All right, I have some opinions. Here are the definitive answers to the three most important dilemmas facing programmers today 🙂
* Static typing vs Dynamic typing
Static typing. I suppose dynamic types are OK if you’re hacking together a small tool. But static (strong, preferably HM-inferred) typing allows you to reason about your program much more powerfully. Correctness by construction, enforced by the compiler, is a wonderful thing. I used to write a lot of unit tests; now I write many fewer, and instead I write my code closer to the ideal of “if it compiles, it runs correctly”.
* Spaces vs Tabs
Spaces. The traditional argument for tabs is that they let everyone see the file the way they want. Except, in today’s world of reviewing code on the web, they don’t. People don’t get to control all the ways they see a file (eg look at github diffs).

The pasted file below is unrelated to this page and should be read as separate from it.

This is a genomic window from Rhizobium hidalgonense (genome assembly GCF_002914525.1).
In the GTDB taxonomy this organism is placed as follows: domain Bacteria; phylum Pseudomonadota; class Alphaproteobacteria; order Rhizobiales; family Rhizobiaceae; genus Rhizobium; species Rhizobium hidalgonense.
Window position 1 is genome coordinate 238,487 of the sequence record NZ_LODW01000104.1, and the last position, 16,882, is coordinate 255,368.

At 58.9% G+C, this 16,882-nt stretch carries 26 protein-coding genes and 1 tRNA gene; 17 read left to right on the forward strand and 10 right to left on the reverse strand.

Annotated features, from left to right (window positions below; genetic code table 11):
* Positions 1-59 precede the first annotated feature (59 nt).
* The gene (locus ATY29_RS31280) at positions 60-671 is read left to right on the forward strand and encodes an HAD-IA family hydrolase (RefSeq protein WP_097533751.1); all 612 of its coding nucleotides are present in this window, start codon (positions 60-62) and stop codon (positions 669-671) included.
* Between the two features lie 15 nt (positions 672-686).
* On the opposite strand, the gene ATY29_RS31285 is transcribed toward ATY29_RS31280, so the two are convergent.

So spaces are the only way to provide consistent, aligned code. File size isn’t a consideration: one texture can dwarf all the source code a single programmer produces in a year. Number of keystrokes or ease of cursor motion isn’t a consideration: use a real editor, please. (Hint: hitting the tab key shouldn’t insert a tab character.) Which brings me nicely to…
* Emacs vs Vi(m)
Emacs. Now don’t get me wrong; vi is a great editor. But emacs isn’t an editor, it’s a lisp OS. As such, it’s a great everything (including a great environment in which to implement vi). That said, both are light years ahead of anything else. What do you mean, your editor can’t delete trailing whitespace/edit files over ssh/show ‘git blame’ inline/do <other thing that emacs & vi have done for decades>?
Also, org-mode. My case rests.
In case anyone think this is a serious rant, I do actually work without complaint (mostly) in code that uses tabs, and even sometimes in dynamic languages. So it’s not too serious. Except for the emacs/vi vs everything else part 🙂